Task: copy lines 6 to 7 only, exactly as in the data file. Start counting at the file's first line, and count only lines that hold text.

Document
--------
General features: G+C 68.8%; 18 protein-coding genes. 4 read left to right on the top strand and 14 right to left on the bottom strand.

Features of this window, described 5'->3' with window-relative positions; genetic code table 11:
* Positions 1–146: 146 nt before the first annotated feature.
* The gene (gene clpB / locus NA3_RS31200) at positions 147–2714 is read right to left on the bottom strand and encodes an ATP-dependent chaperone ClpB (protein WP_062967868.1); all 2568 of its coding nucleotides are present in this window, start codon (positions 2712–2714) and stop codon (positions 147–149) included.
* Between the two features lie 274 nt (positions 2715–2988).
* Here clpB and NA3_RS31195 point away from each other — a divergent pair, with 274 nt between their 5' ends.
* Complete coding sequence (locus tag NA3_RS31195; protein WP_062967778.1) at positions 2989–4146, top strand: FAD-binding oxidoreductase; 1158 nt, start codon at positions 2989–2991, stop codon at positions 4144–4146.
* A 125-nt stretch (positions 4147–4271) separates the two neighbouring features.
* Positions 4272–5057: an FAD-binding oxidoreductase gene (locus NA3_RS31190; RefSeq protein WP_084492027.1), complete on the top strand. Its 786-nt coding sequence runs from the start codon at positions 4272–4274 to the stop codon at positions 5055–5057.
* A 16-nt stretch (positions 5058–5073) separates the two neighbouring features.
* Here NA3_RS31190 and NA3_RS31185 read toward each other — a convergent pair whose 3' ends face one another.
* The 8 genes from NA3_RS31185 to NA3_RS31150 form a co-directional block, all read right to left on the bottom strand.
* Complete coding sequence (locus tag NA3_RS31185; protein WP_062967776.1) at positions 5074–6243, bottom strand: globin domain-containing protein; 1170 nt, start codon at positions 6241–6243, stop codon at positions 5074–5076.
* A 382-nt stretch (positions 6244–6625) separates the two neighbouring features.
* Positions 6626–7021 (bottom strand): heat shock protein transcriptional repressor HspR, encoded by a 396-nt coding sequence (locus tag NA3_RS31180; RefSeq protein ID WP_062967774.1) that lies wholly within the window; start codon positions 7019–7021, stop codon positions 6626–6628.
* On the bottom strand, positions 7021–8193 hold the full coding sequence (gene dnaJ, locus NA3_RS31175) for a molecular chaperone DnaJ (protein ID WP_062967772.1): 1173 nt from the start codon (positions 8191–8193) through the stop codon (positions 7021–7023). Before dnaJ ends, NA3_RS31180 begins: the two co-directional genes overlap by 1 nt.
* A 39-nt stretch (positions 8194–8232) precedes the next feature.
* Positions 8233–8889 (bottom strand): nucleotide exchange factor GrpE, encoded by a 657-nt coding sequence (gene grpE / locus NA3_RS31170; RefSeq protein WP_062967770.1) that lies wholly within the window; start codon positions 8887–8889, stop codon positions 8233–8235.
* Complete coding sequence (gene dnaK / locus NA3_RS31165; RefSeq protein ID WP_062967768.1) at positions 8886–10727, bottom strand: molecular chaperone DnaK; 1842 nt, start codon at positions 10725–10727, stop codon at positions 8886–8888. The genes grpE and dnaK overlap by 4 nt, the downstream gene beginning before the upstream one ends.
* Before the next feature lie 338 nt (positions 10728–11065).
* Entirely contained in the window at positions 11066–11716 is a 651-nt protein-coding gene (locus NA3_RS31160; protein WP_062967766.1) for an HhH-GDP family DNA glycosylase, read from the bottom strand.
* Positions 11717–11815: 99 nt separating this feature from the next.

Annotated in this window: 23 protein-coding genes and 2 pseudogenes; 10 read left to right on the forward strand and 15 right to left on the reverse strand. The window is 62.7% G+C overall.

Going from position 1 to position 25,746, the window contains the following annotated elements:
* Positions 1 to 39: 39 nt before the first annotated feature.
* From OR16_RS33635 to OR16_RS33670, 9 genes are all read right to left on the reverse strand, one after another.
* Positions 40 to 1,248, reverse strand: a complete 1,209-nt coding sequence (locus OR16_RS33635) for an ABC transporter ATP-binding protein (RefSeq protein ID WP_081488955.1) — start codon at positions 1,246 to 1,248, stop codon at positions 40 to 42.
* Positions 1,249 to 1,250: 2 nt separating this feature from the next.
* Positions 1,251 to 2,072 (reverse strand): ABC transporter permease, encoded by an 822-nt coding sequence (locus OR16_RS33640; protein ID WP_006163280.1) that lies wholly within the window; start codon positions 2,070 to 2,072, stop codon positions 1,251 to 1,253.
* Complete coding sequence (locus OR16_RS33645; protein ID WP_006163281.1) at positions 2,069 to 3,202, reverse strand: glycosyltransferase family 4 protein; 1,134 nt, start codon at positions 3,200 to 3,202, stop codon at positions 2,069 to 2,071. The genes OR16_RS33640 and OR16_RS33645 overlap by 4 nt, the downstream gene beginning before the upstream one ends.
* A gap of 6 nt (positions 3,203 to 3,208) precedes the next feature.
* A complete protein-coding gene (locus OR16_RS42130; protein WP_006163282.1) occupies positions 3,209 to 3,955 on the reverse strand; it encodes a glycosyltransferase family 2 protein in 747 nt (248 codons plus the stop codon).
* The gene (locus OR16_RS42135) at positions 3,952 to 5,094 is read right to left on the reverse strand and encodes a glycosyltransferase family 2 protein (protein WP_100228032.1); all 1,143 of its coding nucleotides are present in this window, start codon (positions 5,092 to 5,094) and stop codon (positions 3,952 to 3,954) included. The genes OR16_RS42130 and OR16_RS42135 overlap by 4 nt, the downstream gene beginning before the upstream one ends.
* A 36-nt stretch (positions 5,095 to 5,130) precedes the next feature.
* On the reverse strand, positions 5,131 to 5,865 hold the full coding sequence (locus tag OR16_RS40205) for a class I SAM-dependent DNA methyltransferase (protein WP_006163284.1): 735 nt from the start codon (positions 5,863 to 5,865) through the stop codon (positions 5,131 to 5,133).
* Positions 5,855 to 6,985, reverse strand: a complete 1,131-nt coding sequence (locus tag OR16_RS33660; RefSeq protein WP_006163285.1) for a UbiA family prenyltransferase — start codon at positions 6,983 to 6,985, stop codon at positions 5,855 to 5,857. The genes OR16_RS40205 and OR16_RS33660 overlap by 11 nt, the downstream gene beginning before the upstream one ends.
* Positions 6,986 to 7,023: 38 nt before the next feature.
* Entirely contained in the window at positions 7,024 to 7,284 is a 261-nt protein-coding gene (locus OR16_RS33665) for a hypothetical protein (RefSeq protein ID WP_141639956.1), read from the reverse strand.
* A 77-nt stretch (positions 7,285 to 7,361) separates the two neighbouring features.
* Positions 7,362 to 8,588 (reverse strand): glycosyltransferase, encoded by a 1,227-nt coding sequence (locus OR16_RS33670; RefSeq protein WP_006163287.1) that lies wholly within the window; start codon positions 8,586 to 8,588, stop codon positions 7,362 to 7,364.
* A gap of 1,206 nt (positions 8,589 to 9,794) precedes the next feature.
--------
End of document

* Here clpB and NA3_RS31195 point away from each other — a divergent pair, with 274 nt between their 5' ends.
* Complete coding sequence (locus tag NA3_RS31195; protein WP_062967778.1) at positions 2989–4146, top strand: FAD-binding oxidoreductase; 1158 nt, start codon at positions 2989–2991, stop codon at positions 4144–4146.